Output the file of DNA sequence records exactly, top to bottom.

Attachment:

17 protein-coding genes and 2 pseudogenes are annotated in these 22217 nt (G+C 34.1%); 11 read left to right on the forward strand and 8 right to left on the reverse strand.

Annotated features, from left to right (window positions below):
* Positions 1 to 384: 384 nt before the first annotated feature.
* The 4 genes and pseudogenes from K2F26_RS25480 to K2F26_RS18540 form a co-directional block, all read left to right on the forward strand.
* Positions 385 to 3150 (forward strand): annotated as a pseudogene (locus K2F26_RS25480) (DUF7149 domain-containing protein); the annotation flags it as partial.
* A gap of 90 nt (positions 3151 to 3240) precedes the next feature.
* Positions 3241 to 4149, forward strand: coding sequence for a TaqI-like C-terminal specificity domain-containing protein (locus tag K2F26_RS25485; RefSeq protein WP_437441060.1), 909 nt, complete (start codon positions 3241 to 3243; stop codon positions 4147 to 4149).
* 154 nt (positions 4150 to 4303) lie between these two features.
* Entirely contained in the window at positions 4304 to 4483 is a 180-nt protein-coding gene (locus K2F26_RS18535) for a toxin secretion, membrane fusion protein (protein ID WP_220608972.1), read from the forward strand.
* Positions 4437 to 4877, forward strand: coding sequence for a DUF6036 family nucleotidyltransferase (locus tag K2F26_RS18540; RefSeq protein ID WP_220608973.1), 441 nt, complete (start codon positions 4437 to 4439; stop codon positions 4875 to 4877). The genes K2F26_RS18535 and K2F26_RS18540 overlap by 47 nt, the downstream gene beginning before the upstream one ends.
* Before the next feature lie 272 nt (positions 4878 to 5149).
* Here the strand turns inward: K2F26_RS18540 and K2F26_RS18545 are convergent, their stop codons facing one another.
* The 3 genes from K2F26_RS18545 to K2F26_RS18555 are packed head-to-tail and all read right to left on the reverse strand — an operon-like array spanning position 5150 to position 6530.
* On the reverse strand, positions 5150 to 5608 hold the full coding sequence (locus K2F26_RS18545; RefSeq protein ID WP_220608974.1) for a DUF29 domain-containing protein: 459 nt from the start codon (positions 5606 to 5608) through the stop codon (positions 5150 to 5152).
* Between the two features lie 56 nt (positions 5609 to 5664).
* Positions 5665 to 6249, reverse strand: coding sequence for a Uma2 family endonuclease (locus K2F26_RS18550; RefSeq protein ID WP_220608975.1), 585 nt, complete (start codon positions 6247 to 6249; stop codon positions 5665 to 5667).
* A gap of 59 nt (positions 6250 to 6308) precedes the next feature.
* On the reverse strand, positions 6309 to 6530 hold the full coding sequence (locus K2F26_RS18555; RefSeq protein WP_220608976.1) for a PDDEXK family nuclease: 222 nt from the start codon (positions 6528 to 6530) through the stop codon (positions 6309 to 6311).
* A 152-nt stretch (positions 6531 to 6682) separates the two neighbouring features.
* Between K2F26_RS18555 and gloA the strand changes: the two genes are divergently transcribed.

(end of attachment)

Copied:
17 protein-coding genes and 2 pseudogenes are annotated in these 22217 nt (G+C 34.1%); 11 read left to right on the forward strand and 8 right to left on the reverse strand.

Annotated features, from left to right (window positions below):
* Positions 1 to 384: 384 nt before the first annotated feature.
* The 4 genes and pseudogenes from K2F26_RS25480 to K2F26_RS18540 form a co-directional block, all read left to right on the forward strand.
* Positions 385 to 3150 (forward strand): annotated as a pseudogene (locus K2F26_RS25480) (DUF7149 domain-containing protein); the annotation flags it as partial.
* A gap of 90 nt (positions 3151 to 3240) precedes the next feature.
* Positions 3241 to 4149, forward strand: coding sequence for a TaqI-like C-terminal specificity domain-containing protein (locus tag K2F26_RS25485; RefSeq protein WP_437441060.1), 909 nt, complete (start codon positions 3241 to 3243; stop codon positions 4147 to 4149).
* 154 nt (positions 4150 to 4303) lie between these two features.
* Entirely contained in the window at positions 4304 to 4483 is a 180-nt protein-coding gene (locus K2F26_RS18535) for a toxin secretion, membrane fusion protein (protein ID WP_220608972.1), read from the forward strand.
* Positions 4437 to 4877, forward strand: coding sequence for a DUF6036 family nucleotidyltransferase (locus tag K2F26_RS18540; RefSeq protein ID WP_220608973.1), 441 nt, complete (start codon positions 4437 to 4439; stop codon positions 4875 to 4877). The genes K2F26_RS18535 and K2F26_RS18540 overlap by 47 nt, the downstream gene beginning before the upstream one ends.
* Before the next feature lie 272 nt (positions 4878 to 5149).
* Here the strand turns inward: K2F26_RS18540 and K2F26_RS18545 are convergent, their stop codons facing one another.
* The 3 genes from K2F26_RS18545 to K2F26_RS18555 are packed head-to-tail and all read right to left on the reverse strand — an operon-like array spanning position 5150 to position 6530.
* On the reverse strand, positions 5150 to 5608 hold the full coding sequence (locus K2F26_RS18545; RefSeq protein ID WP_220608974.1) for a DUF29 domain-containing protein: 459 nt from the start codon (positions 5606 to 5608) through the stop codon (positions 5150 to 5152).
* Between the two features lie 56 nt (positions 5609 to 5664).
* Positions 5665 to 6249, reverse strand: coding sequence for a Uma2 family endonuclease (locus K2F26_RS18550; RefSeq protein ID WP_220608975.1), 585 nt, complete (start codon positions 6247 to 6249; stop codon positions 5665 to 5667).
* A gap of 59 nt (positions 6250 to 6308) precedes the next feature.
* On the reverse strand, positions 6309 to 6530 hold the full coding sequence (locus K2F26_RS18555; RefSeq protein WP_220608976.1) for a PDDEXK family nuclease: 222 nt from the start codon (positions 6528 to 6530) through the stop codon (positions 6309 to 6311).
* A 152-nt stretch (positions 6531 to 6682) separates the two neighbouring features.
* Between K2F26_RS18555 and gloA the strand changes: the two genes are divergently transcribed.